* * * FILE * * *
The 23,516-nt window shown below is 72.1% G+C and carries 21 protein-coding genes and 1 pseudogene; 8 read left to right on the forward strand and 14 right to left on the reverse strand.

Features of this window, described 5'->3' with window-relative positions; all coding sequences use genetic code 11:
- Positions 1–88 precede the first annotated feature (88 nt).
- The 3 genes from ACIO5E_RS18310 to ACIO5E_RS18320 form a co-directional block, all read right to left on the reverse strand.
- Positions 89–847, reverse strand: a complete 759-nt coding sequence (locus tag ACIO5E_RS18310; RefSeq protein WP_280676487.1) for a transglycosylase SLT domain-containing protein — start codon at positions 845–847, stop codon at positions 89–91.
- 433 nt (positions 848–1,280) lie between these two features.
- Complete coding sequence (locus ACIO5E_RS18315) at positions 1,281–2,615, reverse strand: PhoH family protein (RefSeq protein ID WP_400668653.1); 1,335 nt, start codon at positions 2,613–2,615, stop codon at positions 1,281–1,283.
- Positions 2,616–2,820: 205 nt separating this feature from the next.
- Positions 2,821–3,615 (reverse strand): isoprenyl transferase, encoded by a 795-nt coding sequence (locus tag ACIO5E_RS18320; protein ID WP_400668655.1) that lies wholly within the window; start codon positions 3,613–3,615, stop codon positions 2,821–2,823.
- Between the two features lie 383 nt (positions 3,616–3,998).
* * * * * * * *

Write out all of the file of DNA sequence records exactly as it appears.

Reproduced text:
The 23,516-nt window shown below is 72.1% G+C and carries 21 protein-coding genes and 1 pseudogene; 8 read left to right on the forward strand and 14 right to left on the reverse strand.

Features of this window, described 5'->3' with window-relative positions; all coding sequences use genetic code 11:
- Positions 1–88 precede the first annotated feature (88 nt).
- The 3 genes from ACIO5E_RS18310 to ACIO5E_RS18320 form a co-directional block, all read right to left on the reverse strand.
- Positions 89–847, reverse strand: a complete 759-nt coding sequence (locus tag ACIO5E_RS18310; RefSeq protein WP_280676487.1) for a transglycosylase SLT domain-containing protein — start codon at positions 845–847, stop codon at positions 89–91.
- 433 nt (positions 848–1,280) lie between these two features.
- Complete coding sequence (locus ACIO5E_RS18315) at positions 1,281–2,615, reverse strand: PhoH family protein (RefSeq protein ID WP_400668653.1); 1,335 nt, start codon at positions 2,613–2,615, stop codon at positions 1,281–1,283.
- Positions 2,616–2,820: 205 nt separating this feature from the next.
- Positions 2,821–3,615 (reverse strand): isoprenyl transferase, encoded by a 795-nt coding sequence (locus tag ACIO5E_RS18320; protein ID WP_400668655.1) that lies wholly within the window; start codon positions 3,613–3,615, stop codon positions 2,821–2,823.
- Between the two features lie 383 nt (positions 3,616–3,998).